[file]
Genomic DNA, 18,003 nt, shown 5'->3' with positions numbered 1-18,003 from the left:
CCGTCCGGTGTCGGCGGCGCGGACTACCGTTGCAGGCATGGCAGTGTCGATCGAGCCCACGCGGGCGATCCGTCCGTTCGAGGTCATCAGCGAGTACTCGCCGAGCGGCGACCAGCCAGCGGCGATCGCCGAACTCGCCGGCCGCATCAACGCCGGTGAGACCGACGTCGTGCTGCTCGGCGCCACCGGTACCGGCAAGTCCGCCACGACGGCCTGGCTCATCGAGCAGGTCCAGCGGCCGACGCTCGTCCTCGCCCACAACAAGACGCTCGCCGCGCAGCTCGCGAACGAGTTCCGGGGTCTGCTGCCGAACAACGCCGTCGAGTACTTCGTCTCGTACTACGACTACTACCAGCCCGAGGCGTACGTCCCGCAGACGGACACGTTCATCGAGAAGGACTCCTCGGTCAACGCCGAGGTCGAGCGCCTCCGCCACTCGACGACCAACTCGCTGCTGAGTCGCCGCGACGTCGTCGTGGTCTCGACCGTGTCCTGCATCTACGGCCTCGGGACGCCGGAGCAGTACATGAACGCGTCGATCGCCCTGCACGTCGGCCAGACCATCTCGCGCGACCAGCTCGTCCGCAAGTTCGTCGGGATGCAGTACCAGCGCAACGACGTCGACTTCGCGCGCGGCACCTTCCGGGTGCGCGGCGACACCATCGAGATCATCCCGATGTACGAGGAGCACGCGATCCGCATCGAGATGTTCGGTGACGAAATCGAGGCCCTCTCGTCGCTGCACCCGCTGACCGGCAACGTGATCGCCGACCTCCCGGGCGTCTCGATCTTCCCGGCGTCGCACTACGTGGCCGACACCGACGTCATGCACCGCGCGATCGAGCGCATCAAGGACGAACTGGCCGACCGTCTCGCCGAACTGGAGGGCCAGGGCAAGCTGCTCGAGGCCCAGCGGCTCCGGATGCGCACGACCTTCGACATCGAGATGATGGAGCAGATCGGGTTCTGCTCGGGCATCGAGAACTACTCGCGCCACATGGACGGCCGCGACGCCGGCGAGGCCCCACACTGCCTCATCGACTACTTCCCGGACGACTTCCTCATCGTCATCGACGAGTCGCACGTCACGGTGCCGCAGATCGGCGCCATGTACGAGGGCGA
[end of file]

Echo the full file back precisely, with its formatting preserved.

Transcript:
Genomic DNA, 18,003 nt, shown 5'->3' with positions numbered 1-18,003 from the left:
CCGTCCGGTGTCGGCGGCGCGGACTACCGTTGCAGGCATGGCAGTGTCGATCGAGCCCACGCGGGCGATCCGTCCGTTCGAGGTCATCAGCGAGTACTCGCCGAGCGGCGACCAGCCAGCGGCGATCGCCGAACTCGCCGGCCGCATCAACGCCGGTGAGACCGACGTCGTGCTGCTCGGCGCCACCGGTACCGGCAAGTCCGCCACGACGGCCTGGCTCATCGAGCAGGTCCAGCGGCCGACGCTCGTCCTCGCCCACAACAAGACGCTCGCCGCGCAGCTCGCGAACGAGTTCCGGGGTCTGCTGCCGAACAACGCCGTCGAGTACTTCGTCTCGTACTACGACTACTACCAGCCCGAGGCGTACGTCCCGCAGACGGACACGTTCATCGAGAAGGACTCCTCGGTCAACGCCGAGGTCGAGCGCCTCCGCCACTCGACGACCAACTCGCTGCTGAGTCGCCGCGACGTCGTCGTGGTCTCGACCGTGTCCTGCATCTACGGCCTCGGGACGCCGGAGCAGTACATGAACGCGTCGATCGCCCTGCACGTCGGCCAGACCATCTCGCGCGACCAGCTCGTCCGCAAGTTCGTCGGGATGCAGTACCAGCGCAACGACGTCGACTTCGCGCGCGGCACCTTCCGGGTGCGCGGCGACACCATCGAGATCATCCCGATGTACGAGGAGCACGCGATCCGCATCGAGATGTTCGGTGACGAAATCGAGGCCCTCTCGTCGCTGCACCCGCTGACCGGCAACGTGATCGCCGACCTCCCGGGCGTCTCGATCTTCCCGGCGTCGCACTACGTGGCCGACACCGACGTCATGCACCGCGCGATCGAGCGCATCAAGGACGAACTGGCCGACCGTCTCGCCGAACTGGAGGGCCAGGGCAAGCTGCTCGAGGCCCAGCGGCTCCGGATGCGCACGACCTTCGACATCGAGATGATGGAGCAGATCGGGTTCTGCTCGGGCATCGAGAACTACTCGCGCCACATGGACGGCCGCGACGCCGGCGAGGCCCCACACTGCCTCATCGACTACTTCCCGGACGACTTCCTCATCGTCATCGACGAGTCGCACGTCACGGTGCCGCAGATCGGCGCCATGTACGAGGGCGA